For me, following the progress of this wearable technology is personal. I lost my dad to end stage renal disease and its complications three years ago this June. During the five years he “survived” on dialysis, I watched his body and spirit wear thin. Early on, the dialysis center gave him the personal connection he needed to share with patients having a similar experience, but soon after getting into the three-day-a-week routine, he and my mom longed to get back the flexibility that every retired person deserves. The ability to hit the driving range with his buddies on a Tuesday, attend his grandson’s football game on a Thursday, or even make the trek to NJ to visit me and my family on a Saturday afternoon.

Looking back, I wonder how the WAK would have changed my dad’s dialysis experience and the burden it placed on both him and my mom.

What’s your wearable wonder?

CONTINUE THE CONVERSATION:
Questions? Comments? You can contact the author directly at blog@ochww.com.
Please allow 24 hours for response.

Also posted in adherence, Apps, behavior change, Culture, Data, Digital, Health & Wellness, Healthcare Communications, Patient Communications, Self-monitoring, Technology, Wearable Health Technology | Tagged | Leave a comment
May12

Product Launch Made to Work

Product Launch Blog ImageIntroducing a new product into the highly diluted pharmaceutical market is no easy feat. Our industry spares no time for coming up short of flawless, where the barriers to entry are a proverbial North Korea for the inexperienced and unprepared. The road to success is windy and narrow, but once achieved, the view is unmatched.

In today’s marketplace, suppliers are red-flagged for doing things the way they have in the past, and the competitive edge gained is in the ability to differentiate completely in some cases, and only partially in others.

How can we differentiate ourselves?

For a baseline, any transaction within the pharmaceutical space is a complex sale. The traditional model of selling a product, handling the logistics, and looking forward to a reorder does not cut it. As suppliers, we must adapt to the notion that we are no longer offering or launching a product, but rather have entered the era of solution-based selling. We must come to terms with the reality that being “geared” toward a client or industry is no longer acceptable, and complete customization comes at little or no extra revenue.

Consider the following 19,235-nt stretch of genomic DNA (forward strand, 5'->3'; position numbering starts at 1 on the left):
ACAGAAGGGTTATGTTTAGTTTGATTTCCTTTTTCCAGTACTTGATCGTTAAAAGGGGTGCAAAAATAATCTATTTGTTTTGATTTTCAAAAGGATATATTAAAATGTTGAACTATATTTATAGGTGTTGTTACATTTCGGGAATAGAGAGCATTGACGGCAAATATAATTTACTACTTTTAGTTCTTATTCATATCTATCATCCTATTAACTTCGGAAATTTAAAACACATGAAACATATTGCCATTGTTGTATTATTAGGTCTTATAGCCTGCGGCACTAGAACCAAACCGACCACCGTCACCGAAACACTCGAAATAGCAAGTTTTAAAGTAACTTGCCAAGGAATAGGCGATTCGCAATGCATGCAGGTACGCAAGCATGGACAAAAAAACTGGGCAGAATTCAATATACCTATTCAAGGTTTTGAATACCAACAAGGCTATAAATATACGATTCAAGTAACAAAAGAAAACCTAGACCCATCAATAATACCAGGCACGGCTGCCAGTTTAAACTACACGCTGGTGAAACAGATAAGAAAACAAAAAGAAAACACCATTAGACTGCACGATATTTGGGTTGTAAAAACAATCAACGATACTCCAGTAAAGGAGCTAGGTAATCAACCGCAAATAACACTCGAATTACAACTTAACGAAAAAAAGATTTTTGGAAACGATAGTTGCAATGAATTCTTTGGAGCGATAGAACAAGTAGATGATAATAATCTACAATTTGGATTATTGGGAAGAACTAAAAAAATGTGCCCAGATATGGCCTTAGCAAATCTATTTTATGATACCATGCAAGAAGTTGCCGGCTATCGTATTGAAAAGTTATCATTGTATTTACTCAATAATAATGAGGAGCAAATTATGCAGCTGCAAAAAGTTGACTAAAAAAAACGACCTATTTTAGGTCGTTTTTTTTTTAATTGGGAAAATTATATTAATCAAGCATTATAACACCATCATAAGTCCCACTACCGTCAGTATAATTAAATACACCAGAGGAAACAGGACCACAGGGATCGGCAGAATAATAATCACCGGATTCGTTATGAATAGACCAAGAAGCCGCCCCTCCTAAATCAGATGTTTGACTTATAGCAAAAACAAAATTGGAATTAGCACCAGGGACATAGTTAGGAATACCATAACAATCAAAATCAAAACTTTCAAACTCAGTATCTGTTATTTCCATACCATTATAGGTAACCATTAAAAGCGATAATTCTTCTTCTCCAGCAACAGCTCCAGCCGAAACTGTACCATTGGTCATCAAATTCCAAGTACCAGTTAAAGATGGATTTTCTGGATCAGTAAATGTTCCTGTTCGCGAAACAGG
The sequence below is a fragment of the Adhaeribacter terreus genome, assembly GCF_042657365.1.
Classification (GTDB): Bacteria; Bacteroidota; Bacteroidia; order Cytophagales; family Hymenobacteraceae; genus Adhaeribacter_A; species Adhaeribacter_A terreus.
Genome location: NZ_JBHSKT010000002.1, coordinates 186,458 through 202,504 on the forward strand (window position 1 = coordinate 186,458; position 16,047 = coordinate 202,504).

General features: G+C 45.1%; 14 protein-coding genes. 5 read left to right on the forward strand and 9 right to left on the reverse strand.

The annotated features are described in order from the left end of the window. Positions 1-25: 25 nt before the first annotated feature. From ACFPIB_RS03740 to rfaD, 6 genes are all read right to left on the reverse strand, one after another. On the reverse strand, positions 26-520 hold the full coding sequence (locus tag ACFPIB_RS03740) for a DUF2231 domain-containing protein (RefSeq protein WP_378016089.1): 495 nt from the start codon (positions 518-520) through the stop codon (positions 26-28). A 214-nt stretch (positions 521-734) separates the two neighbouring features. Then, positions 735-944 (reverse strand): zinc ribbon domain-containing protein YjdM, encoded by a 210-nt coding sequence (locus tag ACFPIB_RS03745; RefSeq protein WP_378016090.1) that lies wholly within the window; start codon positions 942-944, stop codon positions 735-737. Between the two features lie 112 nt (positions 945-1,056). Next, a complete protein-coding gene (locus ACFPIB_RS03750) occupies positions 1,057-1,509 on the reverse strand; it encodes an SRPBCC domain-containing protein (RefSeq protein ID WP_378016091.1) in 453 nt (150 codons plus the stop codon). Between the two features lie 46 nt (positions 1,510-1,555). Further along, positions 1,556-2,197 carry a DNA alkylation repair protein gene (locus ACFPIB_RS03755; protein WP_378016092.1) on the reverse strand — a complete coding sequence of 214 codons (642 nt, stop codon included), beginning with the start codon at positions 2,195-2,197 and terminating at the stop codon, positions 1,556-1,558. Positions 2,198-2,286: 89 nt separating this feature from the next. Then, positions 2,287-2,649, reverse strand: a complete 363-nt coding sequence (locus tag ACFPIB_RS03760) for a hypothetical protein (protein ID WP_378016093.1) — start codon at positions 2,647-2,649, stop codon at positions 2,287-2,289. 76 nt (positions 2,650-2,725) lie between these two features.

Make no mistake: selling a product is still physical, but an in-depth understanding of the customers’ base is now essential to the sale of a creation. The utilization of that understanding is to align our goals to match the customers’ needs. The result of a properly executed alignment is the transformation of the supplier into the partner. By outgrowing the paradigm of being the wholesaler, and embracing a newfound cooperative mantra, trust becomes the foundation of our rapport.

But trust isn’t just a way in, and a share of the market isn’t the only measure of our success. We have to continually push the limits of our capabilities to stimulate fresh ideas, and remain at the forefront of innovation to our clients. The growth driven from market advancement is what will allow us to maintain our business and simultaneously cultivate new opportunities. With trust, our new partners will expect us to act on our promises and will be more critical of our deliverables. We are no longer reacting to a signed Statement of Work (SOW) or Request for Proposal (RFP), we are building a proactive and cooperative plan of action. Suppliers cannot simply provide a product; they must also act as consultants.